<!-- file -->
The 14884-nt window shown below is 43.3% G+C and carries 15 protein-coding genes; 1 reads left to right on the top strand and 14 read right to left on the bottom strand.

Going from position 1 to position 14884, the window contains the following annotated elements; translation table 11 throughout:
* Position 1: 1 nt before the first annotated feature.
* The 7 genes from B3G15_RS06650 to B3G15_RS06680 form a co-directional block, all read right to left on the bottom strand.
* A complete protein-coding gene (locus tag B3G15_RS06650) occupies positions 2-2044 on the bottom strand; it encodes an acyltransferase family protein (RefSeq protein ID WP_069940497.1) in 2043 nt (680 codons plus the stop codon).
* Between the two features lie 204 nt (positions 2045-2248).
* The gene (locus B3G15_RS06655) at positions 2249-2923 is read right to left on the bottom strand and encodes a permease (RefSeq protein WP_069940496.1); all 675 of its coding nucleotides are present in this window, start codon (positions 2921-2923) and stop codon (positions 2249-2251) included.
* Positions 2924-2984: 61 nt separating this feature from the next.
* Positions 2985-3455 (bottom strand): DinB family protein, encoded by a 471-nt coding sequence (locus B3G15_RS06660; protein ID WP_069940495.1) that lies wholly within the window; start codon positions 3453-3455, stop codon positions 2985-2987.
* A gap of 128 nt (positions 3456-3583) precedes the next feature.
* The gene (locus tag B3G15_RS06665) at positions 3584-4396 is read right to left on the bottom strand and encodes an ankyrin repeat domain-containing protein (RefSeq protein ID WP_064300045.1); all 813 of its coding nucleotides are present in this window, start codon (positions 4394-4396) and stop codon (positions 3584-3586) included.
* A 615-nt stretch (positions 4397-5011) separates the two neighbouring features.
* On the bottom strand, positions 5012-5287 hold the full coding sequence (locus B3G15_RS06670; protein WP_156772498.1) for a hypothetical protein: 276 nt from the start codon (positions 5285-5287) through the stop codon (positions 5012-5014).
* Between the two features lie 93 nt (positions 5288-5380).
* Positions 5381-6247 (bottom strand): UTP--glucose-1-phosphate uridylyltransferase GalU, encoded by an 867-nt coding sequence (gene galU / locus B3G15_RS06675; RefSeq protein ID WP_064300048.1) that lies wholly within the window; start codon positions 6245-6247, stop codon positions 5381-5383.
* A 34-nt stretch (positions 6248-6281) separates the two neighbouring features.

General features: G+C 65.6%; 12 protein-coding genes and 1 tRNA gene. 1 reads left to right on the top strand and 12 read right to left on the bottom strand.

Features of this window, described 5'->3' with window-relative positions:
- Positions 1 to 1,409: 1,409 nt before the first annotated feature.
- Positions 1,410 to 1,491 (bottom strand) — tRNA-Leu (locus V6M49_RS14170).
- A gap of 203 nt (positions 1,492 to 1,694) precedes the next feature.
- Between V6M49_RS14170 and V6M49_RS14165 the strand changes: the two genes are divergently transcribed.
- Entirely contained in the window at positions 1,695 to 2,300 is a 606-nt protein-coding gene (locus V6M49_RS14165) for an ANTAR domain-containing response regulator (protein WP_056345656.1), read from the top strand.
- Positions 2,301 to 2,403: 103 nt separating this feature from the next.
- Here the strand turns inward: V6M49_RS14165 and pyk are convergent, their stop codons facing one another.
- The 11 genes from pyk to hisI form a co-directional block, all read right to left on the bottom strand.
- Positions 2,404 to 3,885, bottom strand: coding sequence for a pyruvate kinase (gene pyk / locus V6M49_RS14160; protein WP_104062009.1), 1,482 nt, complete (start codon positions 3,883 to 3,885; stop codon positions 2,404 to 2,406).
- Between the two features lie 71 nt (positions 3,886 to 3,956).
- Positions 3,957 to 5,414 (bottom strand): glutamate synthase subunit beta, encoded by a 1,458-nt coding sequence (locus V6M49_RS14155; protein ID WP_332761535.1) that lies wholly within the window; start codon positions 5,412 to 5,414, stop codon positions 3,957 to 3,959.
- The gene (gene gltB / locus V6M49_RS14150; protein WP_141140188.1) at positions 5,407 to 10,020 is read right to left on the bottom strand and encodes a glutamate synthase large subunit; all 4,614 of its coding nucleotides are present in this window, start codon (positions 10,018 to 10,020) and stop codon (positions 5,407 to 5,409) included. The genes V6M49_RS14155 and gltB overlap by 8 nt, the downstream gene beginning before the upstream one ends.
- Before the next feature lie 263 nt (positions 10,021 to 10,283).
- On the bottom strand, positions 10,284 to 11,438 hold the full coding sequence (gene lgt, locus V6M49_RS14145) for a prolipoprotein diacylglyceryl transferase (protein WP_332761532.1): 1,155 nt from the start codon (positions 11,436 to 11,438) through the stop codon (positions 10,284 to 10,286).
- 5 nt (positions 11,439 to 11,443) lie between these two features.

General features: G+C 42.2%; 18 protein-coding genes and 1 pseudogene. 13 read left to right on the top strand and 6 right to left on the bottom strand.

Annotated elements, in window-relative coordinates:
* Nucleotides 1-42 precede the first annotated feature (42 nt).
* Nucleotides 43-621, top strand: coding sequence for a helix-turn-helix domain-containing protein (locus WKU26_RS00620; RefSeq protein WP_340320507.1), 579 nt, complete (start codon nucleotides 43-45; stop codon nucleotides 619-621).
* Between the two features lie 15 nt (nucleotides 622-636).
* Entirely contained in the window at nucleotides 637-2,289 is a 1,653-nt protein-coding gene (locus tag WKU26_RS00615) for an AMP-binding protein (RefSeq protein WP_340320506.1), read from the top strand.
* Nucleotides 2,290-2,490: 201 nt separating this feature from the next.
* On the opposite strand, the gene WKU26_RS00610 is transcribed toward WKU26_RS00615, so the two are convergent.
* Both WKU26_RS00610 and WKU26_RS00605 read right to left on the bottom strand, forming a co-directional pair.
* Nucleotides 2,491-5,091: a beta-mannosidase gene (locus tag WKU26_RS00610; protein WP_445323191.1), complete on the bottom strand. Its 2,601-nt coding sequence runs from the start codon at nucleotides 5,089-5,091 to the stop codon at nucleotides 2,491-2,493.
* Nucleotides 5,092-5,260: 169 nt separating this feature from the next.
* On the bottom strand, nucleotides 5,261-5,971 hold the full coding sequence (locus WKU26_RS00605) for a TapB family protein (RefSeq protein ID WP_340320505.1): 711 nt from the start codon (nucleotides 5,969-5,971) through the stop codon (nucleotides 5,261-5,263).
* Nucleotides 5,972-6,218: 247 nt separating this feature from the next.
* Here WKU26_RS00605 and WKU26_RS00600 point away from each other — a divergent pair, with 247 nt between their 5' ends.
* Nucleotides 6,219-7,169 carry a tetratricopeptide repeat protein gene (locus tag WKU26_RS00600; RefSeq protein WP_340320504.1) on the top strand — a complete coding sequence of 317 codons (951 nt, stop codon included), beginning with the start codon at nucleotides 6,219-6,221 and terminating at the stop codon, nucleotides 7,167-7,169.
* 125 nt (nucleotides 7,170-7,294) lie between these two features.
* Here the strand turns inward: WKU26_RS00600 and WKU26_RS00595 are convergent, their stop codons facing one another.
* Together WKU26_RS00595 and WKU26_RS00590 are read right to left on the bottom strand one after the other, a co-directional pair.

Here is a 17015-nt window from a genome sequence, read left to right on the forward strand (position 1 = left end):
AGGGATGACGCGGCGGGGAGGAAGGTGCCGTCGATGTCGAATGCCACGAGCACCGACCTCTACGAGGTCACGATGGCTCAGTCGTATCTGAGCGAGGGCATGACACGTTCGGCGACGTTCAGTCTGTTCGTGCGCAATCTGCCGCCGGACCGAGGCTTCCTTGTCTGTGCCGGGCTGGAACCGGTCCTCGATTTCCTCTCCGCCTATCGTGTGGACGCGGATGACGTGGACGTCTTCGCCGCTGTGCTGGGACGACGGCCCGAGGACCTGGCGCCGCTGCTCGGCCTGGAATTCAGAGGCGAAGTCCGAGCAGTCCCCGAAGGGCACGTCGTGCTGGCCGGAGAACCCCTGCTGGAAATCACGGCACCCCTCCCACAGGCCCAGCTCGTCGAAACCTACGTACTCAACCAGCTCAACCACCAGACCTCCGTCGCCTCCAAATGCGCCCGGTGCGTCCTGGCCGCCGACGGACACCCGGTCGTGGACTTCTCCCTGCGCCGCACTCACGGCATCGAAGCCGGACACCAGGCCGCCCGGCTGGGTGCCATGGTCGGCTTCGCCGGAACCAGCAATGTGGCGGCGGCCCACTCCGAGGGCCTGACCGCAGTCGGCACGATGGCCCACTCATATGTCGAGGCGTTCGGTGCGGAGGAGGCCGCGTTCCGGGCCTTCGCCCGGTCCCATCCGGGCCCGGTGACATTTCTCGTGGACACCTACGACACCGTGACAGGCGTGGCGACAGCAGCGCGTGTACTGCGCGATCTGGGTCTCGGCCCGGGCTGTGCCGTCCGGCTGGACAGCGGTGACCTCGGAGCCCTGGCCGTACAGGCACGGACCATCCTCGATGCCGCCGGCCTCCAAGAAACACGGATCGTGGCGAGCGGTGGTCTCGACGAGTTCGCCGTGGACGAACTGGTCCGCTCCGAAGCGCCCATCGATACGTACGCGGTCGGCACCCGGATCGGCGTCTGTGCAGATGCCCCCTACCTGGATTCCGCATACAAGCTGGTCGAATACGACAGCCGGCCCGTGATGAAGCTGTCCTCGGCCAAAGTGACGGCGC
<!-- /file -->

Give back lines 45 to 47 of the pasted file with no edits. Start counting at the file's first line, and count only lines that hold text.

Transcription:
* On the bottom strand, nucleotides 5,261-5,971 hold the full coding sequence (locus WKU26_RS00605) for a TapB family protein (RefSeq protein ID WP_340320505.1): 711 nt from the start codon (nucleotides 5,969-5,971) through the stop codon (nucleotides 5,261-5,263).
* Nucleotides 5,972-6,218: 247 nt separating this feature from the next.
* Here WKU26_RS00605 and WKU26_RS00600 point away from each other — a divergent pair, with 247 nt between their 5' ends.